Events occurring on Monday, April 15, 1940  
  The Allied Response in Norway to Operation Weserübung  
  The British 146th Territorial Brigade began arriving at Namsos, north of Trondheim under the command of General Carton de Wiart. General de Wiart’s Short Sunderland flying boat was attacked by a German fighter and his aide wounded. de Wiart immediately ordered the 146th to advance south towards Trondheim.  
   
  U.S. & Japanese Relations Before Pearl Harbor  
  At an official press conference Japanese Foreign Minister Arita Hachiro declared that all of Southeast Asia was "economically bound [to Japan] by an intimate relationship of mutuality in ministering to one another's needs." Should the European war extend to the Indies, he continued, the peace and stability of the South Seas, a region of vital importance to Japan, would be threatened. "In view of these considerations," he concluded, "the Japanese Government cannot but be deeply concerned over any development accompanying an aggravation of the war in Europe that may affect the status quo of the Netherlands East Indies."  
   
  The Battle of the Atlantic  
  The U-49, commanded by Kapitänleutnant Kurt von Gossler, was sunk near Narvik, Norway by depth charges from the destroyers HMS Fearless (H 67) and HMS Brazen (H 80). Of the ship’s complement, 1 died and 41 survived. During its career under Kapitänleutnant von Gossler the U-49 sank 1 merchant ship for a total of 4,258 tons.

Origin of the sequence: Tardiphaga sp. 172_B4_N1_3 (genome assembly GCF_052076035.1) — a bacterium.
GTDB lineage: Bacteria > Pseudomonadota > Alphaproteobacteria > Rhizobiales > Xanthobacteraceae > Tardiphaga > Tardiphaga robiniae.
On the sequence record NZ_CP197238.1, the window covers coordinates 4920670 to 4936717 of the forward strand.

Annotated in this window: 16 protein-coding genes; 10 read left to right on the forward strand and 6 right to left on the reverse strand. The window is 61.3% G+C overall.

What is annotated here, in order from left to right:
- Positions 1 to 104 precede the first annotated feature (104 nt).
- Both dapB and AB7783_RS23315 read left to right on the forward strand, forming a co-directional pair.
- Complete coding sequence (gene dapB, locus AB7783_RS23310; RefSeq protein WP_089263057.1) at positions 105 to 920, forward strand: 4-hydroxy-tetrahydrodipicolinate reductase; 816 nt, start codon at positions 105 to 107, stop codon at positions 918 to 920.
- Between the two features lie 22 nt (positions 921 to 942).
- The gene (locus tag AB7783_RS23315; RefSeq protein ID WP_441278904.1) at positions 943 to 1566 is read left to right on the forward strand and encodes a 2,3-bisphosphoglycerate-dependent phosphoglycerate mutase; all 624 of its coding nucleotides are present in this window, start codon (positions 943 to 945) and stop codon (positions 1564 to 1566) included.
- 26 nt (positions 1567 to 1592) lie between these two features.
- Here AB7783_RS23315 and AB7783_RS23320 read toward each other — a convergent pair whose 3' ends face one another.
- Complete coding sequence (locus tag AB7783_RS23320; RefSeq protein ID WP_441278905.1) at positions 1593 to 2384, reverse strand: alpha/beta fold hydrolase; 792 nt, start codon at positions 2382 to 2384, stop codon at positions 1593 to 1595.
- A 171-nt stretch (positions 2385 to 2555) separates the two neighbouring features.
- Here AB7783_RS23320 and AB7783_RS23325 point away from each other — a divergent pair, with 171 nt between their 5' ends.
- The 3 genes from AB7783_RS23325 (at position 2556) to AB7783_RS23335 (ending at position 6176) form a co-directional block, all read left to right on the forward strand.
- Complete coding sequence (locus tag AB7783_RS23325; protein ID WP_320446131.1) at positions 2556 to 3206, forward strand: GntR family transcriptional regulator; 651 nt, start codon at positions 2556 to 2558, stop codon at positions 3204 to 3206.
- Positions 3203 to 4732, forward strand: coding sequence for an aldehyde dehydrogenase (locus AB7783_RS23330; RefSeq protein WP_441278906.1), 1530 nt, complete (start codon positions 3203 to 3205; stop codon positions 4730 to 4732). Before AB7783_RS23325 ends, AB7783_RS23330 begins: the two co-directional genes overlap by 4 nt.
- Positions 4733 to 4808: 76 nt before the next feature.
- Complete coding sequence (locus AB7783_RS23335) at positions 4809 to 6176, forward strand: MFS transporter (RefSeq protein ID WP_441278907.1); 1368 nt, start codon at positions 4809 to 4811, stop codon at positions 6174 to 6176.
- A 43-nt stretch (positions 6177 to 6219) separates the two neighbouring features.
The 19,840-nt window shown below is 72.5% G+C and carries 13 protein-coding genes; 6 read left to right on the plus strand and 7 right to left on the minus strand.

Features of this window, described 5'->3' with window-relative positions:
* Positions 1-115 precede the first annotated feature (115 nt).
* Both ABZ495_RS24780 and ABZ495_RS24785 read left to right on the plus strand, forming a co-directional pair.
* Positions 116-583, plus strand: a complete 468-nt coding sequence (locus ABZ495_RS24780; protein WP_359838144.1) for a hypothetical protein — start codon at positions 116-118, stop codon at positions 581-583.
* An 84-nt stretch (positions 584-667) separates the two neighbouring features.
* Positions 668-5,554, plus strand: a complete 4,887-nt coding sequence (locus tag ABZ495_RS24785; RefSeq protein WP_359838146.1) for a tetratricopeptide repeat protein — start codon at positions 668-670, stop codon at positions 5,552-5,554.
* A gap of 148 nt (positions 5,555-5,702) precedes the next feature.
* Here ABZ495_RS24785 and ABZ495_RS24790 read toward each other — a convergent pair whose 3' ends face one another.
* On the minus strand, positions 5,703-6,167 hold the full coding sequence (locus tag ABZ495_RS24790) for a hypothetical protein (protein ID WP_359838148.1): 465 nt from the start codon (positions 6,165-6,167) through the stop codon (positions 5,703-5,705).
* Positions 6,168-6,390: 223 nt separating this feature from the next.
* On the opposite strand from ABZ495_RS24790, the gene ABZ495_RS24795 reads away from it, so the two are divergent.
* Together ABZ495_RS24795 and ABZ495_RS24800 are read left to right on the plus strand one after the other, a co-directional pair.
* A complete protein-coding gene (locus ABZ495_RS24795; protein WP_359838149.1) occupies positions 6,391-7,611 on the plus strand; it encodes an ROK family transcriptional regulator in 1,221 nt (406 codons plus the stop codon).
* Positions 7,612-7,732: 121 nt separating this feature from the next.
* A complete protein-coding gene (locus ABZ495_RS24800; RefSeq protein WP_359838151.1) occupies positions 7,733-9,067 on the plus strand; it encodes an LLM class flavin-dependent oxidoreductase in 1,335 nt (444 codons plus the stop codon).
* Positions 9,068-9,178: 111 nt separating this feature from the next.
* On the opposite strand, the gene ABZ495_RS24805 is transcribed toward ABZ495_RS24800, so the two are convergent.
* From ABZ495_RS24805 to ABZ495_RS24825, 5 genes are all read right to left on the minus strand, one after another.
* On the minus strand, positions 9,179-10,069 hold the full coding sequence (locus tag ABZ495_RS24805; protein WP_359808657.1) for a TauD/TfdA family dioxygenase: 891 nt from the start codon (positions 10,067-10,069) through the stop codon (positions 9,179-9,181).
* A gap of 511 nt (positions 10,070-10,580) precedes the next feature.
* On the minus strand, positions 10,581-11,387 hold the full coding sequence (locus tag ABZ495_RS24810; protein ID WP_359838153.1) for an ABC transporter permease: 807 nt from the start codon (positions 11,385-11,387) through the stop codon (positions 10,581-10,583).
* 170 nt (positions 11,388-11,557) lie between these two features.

The United States Navy  
  The Naval Reserve affairs pertaining to the administration of naval districts were transferred to the Naval Reserve Policy Division, Office of the Chief of Naval Operations, to prepare for expansion.  
   
  Ships Commissioned  
  A ship's commissioning was when the ship was handed over, post fittings and trials, to the end user which, in this case, was a combatant navy.  
  The destroyer USS Wainwright (DD 419) was commissioned. Her first commander was Lt. Commander Thomas L. Lewis.  
     
   
  April 1940 Calendar  
   
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